There’s a fascinating new article in PNAS, ‘Stone tools and foraging in northern Madagascar challenge Holocene extinction models‘, outlining a long chronology for the settlement and early habitation of Madagascar. The traditional wisdom is that Madagascar was uninhabited until around 500 CE when Austronesian speakers from southern Borneo migrated several thousand kilometres westward, and Bantu-speaking East Africans crossed the Mozambique Channel, producing a civilization of iron-using swidden farmers and creating an ecological catastrophe in which many native species went extinct. The discovery that the Malagasy language is most closely related to the Southeast Barito languages of Borneo, proposed systematically for the first time by Otto Dahl in the 1950s, is one of the most significant and surprising findings in historical linguistics of the past century, given the enormous geographic distance between the two regions. Later, Dahl helped to establish that Malagasy also has an important Bantu linguistic substratum, and more recent genetic evidence confirms that both African and Southeast Asian migration was involved.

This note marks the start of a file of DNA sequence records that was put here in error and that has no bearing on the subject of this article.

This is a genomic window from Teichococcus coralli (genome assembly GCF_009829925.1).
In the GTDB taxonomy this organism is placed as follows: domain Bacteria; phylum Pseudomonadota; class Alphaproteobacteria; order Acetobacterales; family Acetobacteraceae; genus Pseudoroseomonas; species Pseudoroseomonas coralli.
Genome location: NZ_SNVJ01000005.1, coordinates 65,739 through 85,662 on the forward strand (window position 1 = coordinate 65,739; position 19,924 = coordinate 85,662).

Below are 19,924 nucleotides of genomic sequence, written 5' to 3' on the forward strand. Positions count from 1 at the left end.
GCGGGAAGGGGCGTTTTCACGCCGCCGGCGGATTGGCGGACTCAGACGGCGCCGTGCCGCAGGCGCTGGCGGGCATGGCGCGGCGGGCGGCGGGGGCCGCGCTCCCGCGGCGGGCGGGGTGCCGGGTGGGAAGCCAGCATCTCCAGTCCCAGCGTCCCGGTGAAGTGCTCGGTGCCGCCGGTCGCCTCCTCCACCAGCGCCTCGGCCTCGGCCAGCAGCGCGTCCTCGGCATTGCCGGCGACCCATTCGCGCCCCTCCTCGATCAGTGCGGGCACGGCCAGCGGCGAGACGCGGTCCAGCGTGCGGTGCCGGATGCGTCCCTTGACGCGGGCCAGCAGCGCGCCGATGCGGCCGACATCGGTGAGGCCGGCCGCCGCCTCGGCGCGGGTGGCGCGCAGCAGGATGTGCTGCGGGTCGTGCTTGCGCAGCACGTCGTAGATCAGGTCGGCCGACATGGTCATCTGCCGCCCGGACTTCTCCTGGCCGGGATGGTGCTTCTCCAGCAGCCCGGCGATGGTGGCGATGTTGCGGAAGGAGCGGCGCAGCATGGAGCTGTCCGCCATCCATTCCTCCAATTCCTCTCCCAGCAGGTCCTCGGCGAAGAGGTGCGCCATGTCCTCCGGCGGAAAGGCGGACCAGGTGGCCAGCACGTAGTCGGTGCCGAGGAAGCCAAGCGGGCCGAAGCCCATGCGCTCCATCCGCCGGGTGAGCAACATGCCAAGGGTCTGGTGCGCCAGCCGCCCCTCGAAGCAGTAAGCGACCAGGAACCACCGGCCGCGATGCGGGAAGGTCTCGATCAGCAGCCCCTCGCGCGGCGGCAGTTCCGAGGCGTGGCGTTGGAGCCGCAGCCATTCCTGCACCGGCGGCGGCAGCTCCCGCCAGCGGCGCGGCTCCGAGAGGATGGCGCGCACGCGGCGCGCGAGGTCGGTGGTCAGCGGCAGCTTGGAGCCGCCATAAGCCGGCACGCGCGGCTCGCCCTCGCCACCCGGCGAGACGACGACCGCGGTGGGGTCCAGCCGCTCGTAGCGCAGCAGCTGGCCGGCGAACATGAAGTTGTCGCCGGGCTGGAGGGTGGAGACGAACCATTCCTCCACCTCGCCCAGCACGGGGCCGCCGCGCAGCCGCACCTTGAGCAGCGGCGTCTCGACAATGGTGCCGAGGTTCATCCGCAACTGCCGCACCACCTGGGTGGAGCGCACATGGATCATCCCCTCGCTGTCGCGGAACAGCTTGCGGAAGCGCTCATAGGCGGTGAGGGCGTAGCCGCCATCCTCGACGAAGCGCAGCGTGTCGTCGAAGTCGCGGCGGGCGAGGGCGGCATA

This new study, whose first author, Robert Dewar, unfortunately passed away before its publication, shows the situation is significantly more complex, and that there is a history of hunter-forager habitation in at least some parts of Madagascar going back up to 4,000 years (i.e. 2,500 years more than previously acknowledged by the traditional hypothesis). I’ve always wondered how it was that Madagascar, which is not that far from the East African coast, could remain entirely uninhabited by humans for so long. The new study, based on fieldwork conducted a few years ago at two rock shelters in the northern part of the country, shows a vibrant hunting-foraging adaptation with microlithic tool technology to have existed far earlier than previously suspected. This tool tradition has similarities with both East African and Middle Eastern traditions of the same period, but not with Southeast Asian ones (unsurprisingly). What this tells us is that there was a previously-unidentified pre-Bantu, pre-Austronesian population on the island, probably of East African ancestry for millennia before the extinctions of Madagascar’s megafauna began in earnest, It requires that we rethink the model that sees the arrival of humans on Madagascar as the simple direct cause of the extinctions, and forces us to instead ask what sorts of human-environment interactions cause effects, and how.